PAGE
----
Unfortunately the high cost of printing has obviously influenced the layout of the book, to its detriment. The pages are crowded to the limit with pictures and text, even the margins of the pages have been minimized. The result does not do justice to the quality of some of the pictures, and is visually unsatisfactory and somewhat unattractive. Inevitably, with so many photographers, there is a great variety in quality and style of the photographs. Many, like Bruce Hallett's White-tailed Tropicbirds (Phaethon lepturus) are outstanding, but ∼15% are out of focus, grainy, taken in unfavorable lighting, of badly positioned birds, or otherwise obscure. Some, like the Cape May Warbler (Dendroica tigrina) and Plain Pigeon (Columba inornata), have suffered badly in the printing process and appear in never-before-seen plumages. Many of the lower quality images could have been left to the CD, creating more space for good photographs and text in the book. Another problem with the photographs is that the name of the photographer is over-printed in a large font, which is distracting. In the book, the pictures have no captions or titles. From the reader's point of view, the name of the photographer is less interesting than a short title indicating age and sex of the bird illustrated. Age and sex differences are sometimes mentioned in the text (e.g. Puerto Rican Spindalis [Spindalis puertoricensis]), sometimes not (e.g. Common Ground Dove [Columbina passerina]). This can be perplexing. For example, do the two photographs of the Zenaida Dove (Zenaida aurita), showing vinaceous and ruddy individuals, illustrate different color phases or morphs, or is this just an artifact of printing? The lack of captions and the unevenness of the quality of the pictures means that it is very difficult to use the book to make field identifications or comparisons of plumages, with Puerto Rican birds or other birds in the region.
All the endemic species are grouped at the beginning of the book. That unusual arrangement is difficult to use and would tend to discourage the inexperienced person from comparing endemic species with their nonendemic relatives.
The format of the species descriptions is uneven. Some birds (mostly endemics and common species) get a whole page, with details under various subheadings, whereas others are described tantalizingly in a single paragraph. The authors suggest that this is because the photographs take priority in the book. Thus Snowy Egret (Egretta thula) gets three quarters of a page and two photographs, whereas Least Bittern (Ixobrychus exilis) (a bird which is of more interest to visiting birders) is squeezed into a quarter page with only one photograph. Why does the introduced Rock Dove (Columba livia) get a whole page, whereas the West Indian endemic White-crowned Pigeon (Columba leucocephala) receives less? And so on. The answers no doubt relate to the availability of space and pictures.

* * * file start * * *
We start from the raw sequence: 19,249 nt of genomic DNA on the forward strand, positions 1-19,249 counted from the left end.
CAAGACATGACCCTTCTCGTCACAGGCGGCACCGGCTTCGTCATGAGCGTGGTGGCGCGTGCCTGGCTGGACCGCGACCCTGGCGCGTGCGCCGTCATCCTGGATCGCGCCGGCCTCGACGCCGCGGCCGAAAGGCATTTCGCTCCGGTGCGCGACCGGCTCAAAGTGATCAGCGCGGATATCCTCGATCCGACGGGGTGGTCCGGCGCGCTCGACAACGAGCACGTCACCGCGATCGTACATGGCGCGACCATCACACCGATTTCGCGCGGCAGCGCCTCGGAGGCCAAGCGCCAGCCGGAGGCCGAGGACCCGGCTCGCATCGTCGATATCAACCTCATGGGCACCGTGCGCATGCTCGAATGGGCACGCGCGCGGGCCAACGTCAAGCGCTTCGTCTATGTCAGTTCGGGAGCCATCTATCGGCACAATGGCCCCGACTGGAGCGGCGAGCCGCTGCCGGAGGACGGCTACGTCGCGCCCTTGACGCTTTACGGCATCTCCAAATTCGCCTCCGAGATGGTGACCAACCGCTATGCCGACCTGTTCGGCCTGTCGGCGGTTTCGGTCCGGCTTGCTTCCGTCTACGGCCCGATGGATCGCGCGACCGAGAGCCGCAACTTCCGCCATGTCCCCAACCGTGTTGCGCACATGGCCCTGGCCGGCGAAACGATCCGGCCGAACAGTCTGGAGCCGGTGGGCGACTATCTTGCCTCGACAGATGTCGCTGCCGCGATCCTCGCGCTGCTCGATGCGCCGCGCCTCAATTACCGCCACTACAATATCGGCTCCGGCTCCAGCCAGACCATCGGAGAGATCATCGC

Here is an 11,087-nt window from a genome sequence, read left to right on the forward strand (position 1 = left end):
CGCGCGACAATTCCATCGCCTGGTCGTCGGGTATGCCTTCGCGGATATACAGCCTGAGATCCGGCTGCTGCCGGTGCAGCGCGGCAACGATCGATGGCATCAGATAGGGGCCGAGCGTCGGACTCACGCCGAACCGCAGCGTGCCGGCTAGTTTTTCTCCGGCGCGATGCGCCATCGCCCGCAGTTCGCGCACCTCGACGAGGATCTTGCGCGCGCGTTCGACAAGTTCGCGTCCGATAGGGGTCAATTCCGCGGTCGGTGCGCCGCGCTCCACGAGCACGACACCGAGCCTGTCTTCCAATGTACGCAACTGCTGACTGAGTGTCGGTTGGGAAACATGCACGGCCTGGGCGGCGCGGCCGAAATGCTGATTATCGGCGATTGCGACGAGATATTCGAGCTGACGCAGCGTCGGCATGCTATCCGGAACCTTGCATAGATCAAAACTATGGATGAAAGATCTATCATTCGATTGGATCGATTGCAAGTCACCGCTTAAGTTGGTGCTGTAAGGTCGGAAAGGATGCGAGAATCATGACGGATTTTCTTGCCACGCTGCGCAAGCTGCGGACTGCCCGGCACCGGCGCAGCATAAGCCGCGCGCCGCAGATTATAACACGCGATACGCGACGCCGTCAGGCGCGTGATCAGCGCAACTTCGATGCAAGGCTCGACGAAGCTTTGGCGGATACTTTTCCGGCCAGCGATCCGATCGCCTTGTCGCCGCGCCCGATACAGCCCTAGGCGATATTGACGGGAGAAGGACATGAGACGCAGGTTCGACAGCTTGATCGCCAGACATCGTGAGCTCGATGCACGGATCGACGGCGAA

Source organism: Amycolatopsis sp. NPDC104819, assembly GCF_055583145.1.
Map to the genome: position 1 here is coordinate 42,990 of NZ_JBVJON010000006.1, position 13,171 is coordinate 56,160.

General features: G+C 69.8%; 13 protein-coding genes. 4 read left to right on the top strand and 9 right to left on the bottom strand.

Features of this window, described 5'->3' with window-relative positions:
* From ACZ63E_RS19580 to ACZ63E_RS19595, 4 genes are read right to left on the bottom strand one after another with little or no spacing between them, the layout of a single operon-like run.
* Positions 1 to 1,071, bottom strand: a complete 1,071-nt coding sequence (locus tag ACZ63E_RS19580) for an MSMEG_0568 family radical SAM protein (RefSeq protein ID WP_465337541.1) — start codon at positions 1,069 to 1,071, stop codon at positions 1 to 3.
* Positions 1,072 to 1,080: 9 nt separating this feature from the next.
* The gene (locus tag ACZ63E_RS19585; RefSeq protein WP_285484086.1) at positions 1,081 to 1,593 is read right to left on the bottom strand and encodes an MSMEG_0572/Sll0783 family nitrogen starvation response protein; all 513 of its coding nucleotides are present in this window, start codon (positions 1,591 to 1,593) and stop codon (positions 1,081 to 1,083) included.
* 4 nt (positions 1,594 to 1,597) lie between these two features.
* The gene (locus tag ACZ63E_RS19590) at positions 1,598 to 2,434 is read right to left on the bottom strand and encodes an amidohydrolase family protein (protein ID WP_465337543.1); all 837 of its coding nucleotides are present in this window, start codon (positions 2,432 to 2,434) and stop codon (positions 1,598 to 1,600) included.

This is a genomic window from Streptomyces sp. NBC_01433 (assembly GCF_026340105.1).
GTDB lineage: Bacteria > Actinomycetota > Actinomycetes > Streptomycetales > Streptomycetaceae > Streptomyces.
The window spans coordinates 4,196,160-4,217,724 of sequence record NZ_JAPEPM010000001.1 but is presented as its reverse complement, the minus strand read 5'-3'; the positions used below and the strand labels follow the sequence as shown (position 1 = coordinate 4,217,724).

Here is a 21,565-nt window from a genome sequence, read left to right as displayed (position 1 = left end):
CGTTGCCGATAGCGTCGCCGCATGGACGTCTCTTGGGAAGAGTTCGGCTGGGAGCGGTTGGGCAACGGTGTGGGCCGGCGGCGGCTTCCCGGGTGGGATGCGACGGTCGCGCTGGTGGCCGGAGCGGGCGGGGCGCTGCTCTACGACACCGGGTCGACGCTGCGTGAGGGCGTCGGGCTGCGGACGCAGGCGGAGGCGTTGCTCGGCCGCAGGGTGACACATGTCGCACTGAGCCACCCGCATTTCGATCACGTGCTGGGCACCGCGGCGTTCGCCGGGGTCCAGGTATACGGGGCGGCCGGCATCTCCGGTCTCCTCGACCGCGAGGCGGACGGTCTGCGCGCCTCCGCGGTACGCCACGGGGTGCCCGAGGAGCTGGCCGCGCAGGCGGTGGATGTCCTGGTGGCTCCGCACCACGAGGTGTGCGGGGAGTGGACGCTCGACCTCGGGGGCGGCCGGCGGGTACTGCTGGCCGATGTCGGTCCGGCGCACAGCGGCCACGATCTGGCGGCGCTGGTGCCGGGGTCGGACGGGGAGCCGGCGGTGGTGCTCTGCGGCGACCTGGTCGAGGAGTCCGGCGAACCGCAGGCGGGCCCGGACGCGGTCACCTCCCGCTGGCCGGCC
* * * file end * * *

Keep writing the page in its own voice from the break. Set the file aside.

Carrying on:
Within the detailed accounts the information does not appear to be consistently allocated to categories. Information relevant to taxonomy sometimes appears in a separate section (e.g. Adelaide's Warbler [Dendroica adelaidae]) or sometimes under the heading “Species and Conservation” (e.g. Puerto Rican Bullfinch [Loxigilla puertoricensis]). Odd (but interesting) scraps of information crop up in unexpected places (such as the description of the source of the name of Adelaide's Warbler, under the heading “Identification”).
Nevertheless the publication, particularly the CD-ROM, is full of useful information. It makes no pretense of being a field guide, but provides much that is missing from the existing field guides. It offers something for everyone—the general reader and students of natural history will find the general ecological information fascinating, birders will value the suggestions of where to look for birds, whereas scientists will benefit from the bibliography. Generally, however, it will be students and Puerto Ricans who are just getting interested in bird watching who will find this book most useful. Unfortunately, while the CD-ROM is in English and Spanish, the book seems only to be available in English, which will limit its usefulness in Puerto Rico.
Buy this nontechnical publication to add to your West Indian library, and take it with you in addition to your field guide when you visit Puerto Rico, whether to watch or study the birds or simply to appreciate its natural heritage. And if you find that it has some weaknesses, take the author up on his challenge, and contribute your scientific information, field notes, comments, photographs, videos, and sound clips to improve it.